Study: Online Cooks Seek Utility in Online Ads

  |  October 29, 2010   |  Comments

Devoted chefs are most engaged by coupons, nutrition information, and other value-adds, says About.com.

A new study from About.com finds active online cooks are good targets for online grocery and food-related coupon. Among its specific findings: advertisers should include nutrition information, coupons, and other value-adds if they really want to capture cooks' attention.

The study examined online behaviors and what types of ads were most engaging to a group About.com refers to as “Real Cooks,” defined as those who “constantly [seek] new recipes, products and cooking techniques.”

Evan Minskoff, VP of marketing at The New York Times Company's About Group, which houses About.com, says the 1,150 study participants were predominantly women ages 25 to 54. Nearly 40 percent of these home cooks prepare meals every day. And more than half search for recipes at least once a week.

About.com’s 2010 Food and Cooking Study found that Real Cooks are most drawn to online food and product ads that include printable coupons and nutritional value information. Sixty-six percent of respondents said this was the most important feature.

Other appealing ads, per the survey, were as follows: ads with product information, ingredients or nutritional value (62 percent); ads that offer sample products (45 percent); and ads with printable recipes or shopping lists (35 percent). Only 7 percent of respondents said they liked ads with recipe videos.

Minskoff says coupons are so much more appealing than videos because cooks care about nutrition and value. “So those nutrition and savings benefits are actionable benefits for consumers cooking right now, and tomorrow and the next day,” he says.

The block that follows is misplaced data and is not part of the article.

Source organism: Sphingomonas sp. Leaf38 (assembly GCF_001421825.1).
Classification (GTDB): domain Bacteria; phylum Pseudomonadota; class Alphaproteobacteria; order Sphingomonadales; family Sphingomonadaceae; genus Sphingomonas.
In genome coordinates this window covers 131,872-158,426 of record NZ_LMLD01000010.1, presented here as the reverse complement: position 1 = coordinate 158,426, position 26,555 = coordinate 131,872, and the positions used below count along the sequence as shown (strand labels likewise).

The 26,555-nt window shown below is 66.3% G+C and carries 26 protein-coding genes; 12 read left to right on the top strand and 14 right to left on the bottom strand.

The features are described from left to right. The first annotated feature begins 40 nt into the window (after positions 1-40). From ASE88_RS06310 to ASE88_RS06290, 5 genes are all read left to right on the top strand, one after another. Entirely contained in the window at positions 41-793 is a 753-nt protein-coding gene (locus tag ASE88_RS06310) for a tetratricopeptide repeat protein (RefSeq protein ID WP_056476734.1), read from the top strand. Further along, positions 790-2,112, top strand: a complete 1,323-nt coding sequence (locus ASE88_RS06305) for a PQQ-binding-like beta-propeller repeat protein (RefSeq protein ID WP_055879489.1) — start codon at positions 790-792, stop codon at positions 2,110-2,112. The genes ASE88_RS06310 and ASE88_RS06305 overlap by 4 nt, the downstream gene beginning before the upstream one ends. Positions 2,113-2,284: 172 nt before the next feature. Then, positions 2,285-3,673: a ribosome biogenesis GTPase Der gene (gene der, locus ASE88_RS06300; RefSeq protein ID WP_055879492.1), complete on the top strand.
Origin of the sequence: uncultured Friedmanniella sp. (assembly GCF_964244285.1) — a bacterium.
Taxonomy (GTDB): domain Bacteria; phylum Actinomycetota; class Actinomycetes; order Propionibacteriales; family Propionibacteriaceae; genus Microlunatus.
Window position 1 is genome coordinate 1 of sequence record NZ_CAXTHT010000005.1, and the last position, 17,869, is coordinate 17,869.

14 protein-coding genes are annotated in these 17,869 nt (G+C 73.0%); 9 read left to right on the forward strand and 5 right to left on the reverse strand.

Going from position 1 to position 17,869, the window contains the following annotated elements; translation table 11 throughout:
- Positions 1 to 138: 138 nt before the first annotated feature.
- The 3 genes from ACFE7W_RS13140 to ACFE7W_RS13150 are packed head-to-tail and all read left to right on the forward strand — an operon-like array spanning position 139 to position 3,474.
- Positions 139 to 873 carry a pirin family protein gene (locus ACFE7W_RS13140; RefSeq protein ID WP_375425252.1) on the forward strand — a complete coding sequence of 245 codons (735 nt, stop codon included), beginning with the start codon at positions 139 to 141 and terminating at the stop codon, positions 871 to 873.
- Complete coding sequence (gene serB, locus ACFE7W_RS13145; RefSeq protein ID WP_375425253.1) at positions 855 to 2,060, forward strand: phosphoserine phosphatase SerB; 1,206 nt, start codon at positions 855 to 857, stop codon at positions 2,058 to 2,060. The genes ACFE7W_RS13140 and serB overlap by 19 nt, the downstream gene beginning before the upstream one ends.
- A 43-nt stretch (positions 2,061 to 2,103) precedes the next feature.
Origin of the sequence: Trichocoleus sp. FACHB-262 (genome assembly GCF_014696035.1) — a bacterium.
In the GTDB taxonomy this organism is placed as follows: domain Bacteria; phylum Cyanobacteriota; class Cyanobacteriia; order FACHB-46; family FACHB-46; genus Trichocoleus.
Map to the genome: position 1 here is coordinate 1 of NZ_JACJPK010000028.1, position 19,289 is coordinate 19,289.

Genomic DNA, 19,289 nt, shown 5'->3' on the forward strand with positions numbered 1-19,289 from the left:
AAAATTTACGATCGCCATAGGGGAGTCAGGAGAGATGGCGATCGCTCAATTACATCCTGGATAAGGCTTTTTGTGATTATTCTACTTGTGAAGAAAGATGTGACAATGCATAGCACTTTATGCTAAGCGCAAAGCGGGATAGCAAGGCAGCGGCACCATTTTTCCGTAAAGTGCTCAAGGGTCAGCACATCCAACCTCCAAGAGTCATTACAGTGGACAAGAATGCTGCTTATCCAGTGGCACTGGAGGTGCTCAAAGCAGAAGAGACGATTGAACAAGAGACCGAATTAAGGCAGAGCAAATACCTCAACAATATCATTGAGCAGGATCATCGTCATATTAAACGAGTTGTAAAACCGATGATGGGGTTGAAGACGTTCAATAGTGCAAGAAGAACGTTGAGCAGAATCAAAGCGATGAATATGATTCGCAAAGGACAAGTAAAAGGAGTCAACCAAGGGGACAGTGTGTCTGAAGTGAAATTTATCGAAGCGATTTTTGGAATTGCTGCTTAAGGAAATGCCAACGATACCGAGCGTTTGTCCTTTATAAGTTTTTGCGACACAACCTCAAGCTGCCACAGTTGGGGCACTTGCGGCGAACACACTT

Therefore, adding utility through printable coupons or nutritional information can help advertisers increase the odds of engaging intent-driven cooks.

About.com also found that online grocery ads inspire action among online cooks: 40 percent of respondents clicked on the ad; 37 percent printed the coupon; 35 percent tried and/or purchased a product for the first time; 33 percent did more research on a product; and 28 percent searched for locations where they could purchase the product.

What’s more, About.com found the top influencer for grocery purchases is healthy ingredients. Sixty-three percent of Real Cooks use foods and recipes they consider to be nutritious, low-carb or low-calorie and said nutrition is a leading driver for cooking at home.

And, while budgets are still important, consumer preference for name brands is up 32 percent from last year. Minskoff says this was the case because “trust, quality and taste are constant themes among respondents to this study."

The results are applicable to a range of advertisers. About.com says the average Real Cook shops at four different types of stores, including supercenters, membership warehouses and health/natural foods stores.

This is the first year About.com has conducted a study focusing solely on food and cooking. In the past, it was part of a larger DIY study.

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ABOUT THE AUTHOR

Lisa Lacy

Lisa Lacy is senior staff writer at ClickZ. In addition to ClickZ, her work has appeared in The Huffington Post, The Luxury Spot, LearnVest, MarthaStewart.com, GoodHousekeeping.com, amNewYork, and The Wall Street Journal. She's a graduate of Columbia's School of Journalism.

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